It’s human nature—we all do things the hard way sometimes. Maybe it’s taking on that extra job that we should really let someone else do, but we want to make sure it gets done right. Or a request we should really say no to, but we say yes anyway. Sometimes we simply don’t have time to do the planning or preparation we should, and it ends up making things much more difficult later on.
One thing we know from our many years of publishing PTO Today: PTO and PTA leaders are hard workers. When the going gets tough, you tend to respond by taking on extra work for yourself. This list of tips, ideas, tricks, and advice is aimed at making your life a little easier. Some are simple, some are more involved. Use the ones that fit the way you and your PTO operate.
Some Good Advice
(A little Zen for the highly stressed.)
It doesn’t always have to be perfect. You may see all the flaws and might-have-beens when you organize an event or program. But others aren’t aware of that—they see the big picture, not the imperfections. If you’re something of a perfectionist, ease up a bit and enjoy your success. You deserve it.
Do what your resources allow you to do. If you’re short on volunteers, plan with that in mind. You’ll build your group more effectively by executing smaller events that are done well versus taking on a huge workload to do something overly ambitious—that’s a recipe for burnout. As you grow, you can plan accordingly.
Learn to say no. Easier said than done, but sometimes it’s better to say you can’t organize that last-minute event, take on that big task for the school secretary, or make a meeting that would require you to cancel a personal appointment. It’s OK—nobody can do everything.
Delegate—it’s the most important leadership skill. Sharing the workload is important in so many ways. It not only takes the pressure off you; it also allows others to develop skills and know-how that will pay off big in the long run. Delegating doesn’t mean you’re shirking—it means you’re valuing the contributions of others.
Create a plan and a budget. Planning for an entire year can be intimidating. But it’s just a guideline, and you’ll be surprised how once you start thinking about it, your plans come together. Don’t be afraid to adjust course; you can examine your plan each month to see what needs to be changed. But planning like this creates a road map that will make your life a lot easier later on.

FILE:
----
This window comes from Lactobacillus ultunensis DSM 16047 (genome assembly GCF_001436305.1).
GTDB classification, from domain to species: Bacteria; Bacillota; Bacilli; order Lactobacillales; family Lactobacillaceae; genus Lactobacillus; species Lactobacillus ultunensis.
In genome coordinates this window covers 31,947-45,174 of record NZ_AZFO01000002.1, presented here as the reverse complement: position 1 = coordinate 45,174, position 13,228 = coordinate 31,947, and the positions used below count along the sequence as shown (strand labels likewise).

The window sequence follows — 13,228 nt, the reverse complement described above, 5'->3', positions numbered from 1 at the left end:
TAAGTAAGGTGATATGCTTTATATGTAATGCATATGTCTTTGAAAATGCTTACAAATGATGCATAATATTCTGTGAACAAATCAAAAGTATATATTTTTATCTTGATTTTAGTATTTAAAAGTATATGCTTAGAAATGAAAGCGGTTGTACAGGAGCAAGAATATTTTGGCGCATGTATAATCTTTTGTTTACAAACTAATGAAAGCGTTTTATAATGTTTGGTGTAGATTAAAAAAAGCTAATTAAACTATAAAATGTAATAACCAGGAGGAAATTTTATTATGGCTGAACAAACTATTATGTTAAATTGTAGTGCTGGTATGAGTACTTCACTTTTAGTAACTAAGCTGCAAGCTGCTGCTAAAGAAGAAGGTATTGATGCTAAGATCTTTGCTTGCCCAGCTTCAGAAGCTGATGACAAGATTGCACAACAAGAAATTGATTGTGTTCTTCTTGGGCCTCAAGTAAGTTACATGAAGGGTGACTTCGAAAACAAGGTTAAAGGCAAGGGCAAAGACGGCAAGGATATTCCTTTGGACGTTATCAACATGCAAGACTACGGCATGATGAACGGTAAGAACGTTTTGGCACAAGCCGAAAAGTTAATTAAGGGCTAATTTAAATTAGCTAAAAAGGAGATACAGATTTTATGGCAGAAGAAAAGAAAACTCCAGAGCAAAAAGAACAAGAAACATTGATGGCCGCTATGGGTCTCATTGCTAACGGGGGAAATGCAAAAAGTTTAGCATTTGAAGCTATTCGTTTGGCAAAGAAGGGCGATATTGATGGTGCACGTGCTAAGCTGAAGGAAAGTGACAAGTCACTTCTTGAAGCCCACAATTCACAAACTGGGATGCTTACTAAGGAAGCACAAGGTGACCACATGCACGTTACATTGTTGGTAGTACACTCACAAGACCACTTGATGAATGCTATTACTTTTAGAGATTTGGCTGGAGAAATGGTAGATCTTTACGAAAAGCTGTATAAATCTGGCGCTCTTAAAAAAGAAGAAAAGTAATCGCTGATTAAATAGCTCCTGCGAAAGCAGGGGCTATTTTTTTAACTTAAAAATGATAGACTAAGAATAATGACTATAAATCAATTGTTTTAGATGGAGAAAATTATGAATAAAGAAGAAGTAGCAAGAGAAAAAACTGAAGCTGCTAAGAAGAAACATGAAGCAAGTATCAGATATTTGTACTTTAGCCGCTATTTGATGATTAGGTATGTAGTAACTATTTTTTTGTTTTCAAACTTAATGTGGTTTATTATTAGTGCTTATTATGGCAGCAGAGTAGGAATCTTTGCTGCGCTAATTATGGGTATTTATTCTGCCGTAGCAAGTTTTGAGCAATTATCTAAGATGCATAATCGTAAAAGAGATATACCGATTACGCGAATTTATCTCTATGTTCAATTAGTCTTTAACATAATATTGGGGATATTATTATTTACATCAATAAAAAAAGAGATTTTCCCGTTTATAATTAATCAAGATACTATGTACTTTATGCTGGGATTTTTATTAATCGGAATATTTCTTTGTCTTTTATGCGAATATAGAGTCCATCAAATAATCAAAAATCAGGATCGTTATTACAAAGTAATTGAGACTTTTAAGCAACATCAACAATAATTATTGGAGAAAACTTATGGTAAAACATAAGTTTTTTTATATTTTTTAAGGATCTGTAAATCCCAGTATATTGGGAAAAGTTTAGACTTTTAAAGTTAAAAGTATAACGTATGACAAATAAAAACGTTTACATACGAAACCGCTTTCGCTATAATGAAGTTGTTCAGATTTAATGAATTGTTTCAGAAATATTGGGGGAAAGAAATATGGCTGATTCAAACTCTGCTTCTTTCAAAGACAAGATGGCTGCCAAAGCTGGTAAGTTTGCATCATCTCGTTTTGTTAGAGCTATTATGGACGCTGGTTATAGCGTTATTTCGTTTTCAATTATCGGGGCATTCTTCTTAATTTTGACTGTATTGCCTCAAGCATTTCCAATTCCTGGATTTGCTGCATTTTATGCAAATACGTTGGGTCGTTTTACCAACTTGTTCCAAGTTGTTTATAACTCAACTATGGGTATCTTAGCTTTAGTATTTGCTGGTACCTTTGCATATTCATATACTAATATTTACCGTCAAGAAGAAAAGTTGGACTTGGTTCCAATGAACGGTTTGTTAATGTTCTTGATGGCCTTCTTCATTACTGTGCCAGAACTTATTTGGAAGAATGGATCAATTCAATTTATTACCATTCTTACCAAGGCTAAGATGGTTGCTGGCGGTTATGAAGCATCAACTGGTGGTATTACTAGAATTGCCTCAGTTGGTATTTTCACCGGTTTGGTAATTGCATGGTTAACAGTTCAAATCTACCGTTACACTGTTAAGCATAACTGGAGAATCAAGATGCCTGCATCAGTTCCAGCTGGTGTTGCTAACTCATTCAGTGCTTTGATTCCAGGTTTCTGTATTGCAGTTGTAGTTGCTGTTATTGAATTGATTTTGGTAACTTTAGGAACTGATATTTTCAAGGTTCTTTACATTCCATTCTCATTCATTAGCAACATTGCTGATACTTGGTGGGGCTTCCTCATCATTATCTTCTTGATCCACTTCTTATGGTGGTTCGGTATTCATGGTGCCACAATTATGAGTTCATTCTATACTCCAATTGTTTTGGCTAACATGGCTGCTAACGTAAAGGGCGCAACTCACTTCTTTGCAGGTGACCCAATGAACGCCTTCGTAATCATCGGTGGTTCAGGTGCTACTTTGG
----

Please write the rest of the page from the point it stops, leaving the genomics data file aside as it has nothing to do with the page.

(Relax. You don’t have to do them all.)
Take photos of how events are set up to share with the next year’s event coordinators. Think about what other photos would be helpful—for example, an assembled welcome packet or the layout of the school store. Save the photos in your digital files.
If you’re overwhelmed by phone calls, texts, and emails about parent group business during family time, set up PTO “office hours.” Let board members know the best time to reach you on weeknights.
Learn how to efficiently and effectively run a meeting, starting with a well-planned agenda. If a volunteer or guest runs over his allotted time, politely but firmly move on to the next agenda item. Your meeting attendees will appreciate it.
Prepare a committee update sheet and email it to committee chairs before each monthly meeting. Ask chairs to fill in simple information such as event time, location, budget, and volunteer needs to make sure you have that information at hand.
Encourage members to attend your meetings or events by sending invites via calendar apps such as Google Calendar. You could also consider setting up a Facebook event or sending an Evite for important activities.
Keep a database of local companies that have supported your parent group. Pass it on to volunteers every year, which will make it easier to know where to start when seeking donations.
Prepare reimbursement forms (or download one) so the treasurer doesn’t have to track people down to answer basic questions.
Set an annual budget. Surprisingly, a lot of parent groups don’t create a budget, which leads to uncertainty about what you can and can’t afford to do.
Add meetings to the electronic calendar on your phone or laptop at the beginning of the year. Include a downloadable calendar on your school’s website, which will make it easier for others to add the events to their own calendars.